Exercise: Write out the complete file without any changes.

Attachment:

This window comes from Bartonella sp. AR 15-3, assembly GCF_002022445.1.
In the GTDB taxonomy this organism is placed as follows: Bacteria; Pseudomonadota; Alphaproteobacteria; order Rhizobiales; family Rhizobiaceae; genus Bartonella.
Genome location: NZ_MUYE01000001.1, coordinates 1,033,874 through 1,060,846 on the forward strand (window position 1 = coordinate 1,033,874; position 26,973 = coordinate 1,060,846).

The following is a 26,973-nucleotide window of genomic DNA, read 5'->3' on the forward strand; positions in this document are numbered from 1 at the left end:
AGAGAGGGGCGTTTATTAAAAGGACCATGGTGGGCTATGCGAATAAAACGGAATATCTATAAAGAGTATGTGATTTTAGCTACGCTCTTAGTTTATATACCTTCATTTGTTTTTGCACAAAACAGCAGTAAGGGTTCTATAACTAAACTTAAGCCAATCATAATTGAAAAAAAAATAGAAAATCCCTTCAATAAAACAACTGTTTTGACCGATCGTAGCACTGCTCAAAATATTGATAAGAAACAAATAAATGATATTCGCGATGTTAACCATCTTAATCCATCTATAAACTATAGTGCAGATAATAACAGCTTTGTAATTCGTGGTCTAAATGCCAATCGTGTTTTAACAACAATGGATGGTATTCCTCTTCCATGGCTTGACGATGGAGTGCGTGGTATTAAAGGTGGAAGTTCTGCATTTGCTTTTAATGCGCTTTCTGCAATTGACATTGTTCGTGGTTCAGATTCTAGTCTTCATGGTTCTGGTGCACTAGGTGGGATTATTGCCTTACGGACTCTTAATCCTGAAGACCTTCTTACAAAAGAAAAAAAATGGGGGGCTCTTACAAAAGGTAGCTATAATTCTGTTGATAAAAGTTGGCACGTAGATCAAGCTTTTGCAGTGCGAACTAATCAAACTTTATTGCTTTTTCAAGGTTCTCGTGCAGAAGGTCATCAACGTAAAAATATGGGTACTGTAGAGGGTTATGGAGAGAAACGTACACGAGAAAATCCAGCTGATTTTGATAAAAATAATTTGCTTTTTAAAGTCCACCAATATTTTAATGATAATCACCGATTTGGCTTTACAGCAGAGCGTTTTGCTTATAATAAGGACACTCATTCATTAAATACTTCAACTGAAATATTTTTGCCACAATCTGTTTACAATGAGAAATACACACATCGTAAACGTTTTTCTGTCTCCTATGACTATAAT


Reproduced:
This window comes from Bartonella sp. AR 15-3, assembly GCF_002022445.1.
In the GTDB taxonomy this organism is placed as follows: Bacteria; Pseudomonadota; Alphaproteobacteria; order Rhizobiales; family Rhizobiaceae; genus Bartonella.
Genome location: NZ_MUYE01000001.1, coordinates 1,033,874 through 1,060,846 on the forward strand (window position 1 = coordinate 1,033,874; position 26,973 = coordinate 1,060,846).

The following is a 26,973-nucleotide window of genomic DNA, read 5'->3' on the forward strand; positions in this document are numbered from 1 at the left end:
AGAGAGGGGCGTTTATTAAAAGGACCATGGTGGGCTATGCGAATAAAACGGAATATCTATAAAGAGTATGTGATTTTAGCTACGCTCTTAGTTTATATACCTTCATTTGTTTTTGCACAAAACAGCAGTAAGGGTTCTATAACTAAACTTAAGCCAATCATAATTGAAAAAAAAATAGAAAATCCCTTCAATAAAACAACTGTTTTGACCGATCGTAGCACTGCTCAAAATATTGATAAGAAACAAATAAATGATATTCGCGATGTTAACCATCTTAATCCATCTATAAACTATAGTGCAGATAATAACAGCTTTGTAATTCGTGGTCTAAATGCCAATCGTGTTTTAACAACAATGGATGGTATTCCTCTTCCATGGCTTGACGATGGAGTGCGTGGTATTAAAGGTGGAAGTTCTGCATTTGCTTTTAATGCGCTTTCTGCAATTGACATTGTTCGTGGTTCAGATTCTAGTCTTCATGGTTCTGGTGCACTAGGTGGGATTATTGCCTTACGGACTCTTAATCCTGAAGACCTTCTTACAAAAGAAAAAAAATGGGGGGCTCTTACAAAAGGTAGCTATAATTCTGTTGATAAAAGTTGGCACGTAGATCAAGCTTTTGCAGTGCGAACTAATCAAACTTTATTGCTTTTTCAAGGTTCTCGTGCAGAAGGTCATCAACGTAAAAATATGGGTACTGTAGAGGGTTATGGAGAGAAACGTACACGAGAAAATCCAGCTGATTTTGATAAAAATAATTTGCTTTTTAAAGTCCACCAATATTTTAATGATAATCACCGATTTGGCTTTACAGCAGAGCGTTTTGCTTATAATAAGGACACTCATTCATTAAATACTTCAACTGAAATATTTTTGCCACAATCTGTTTACAATGAGAAATACACACATCGTAAACGTTTTTCTGTCTCCTATGACTATAAT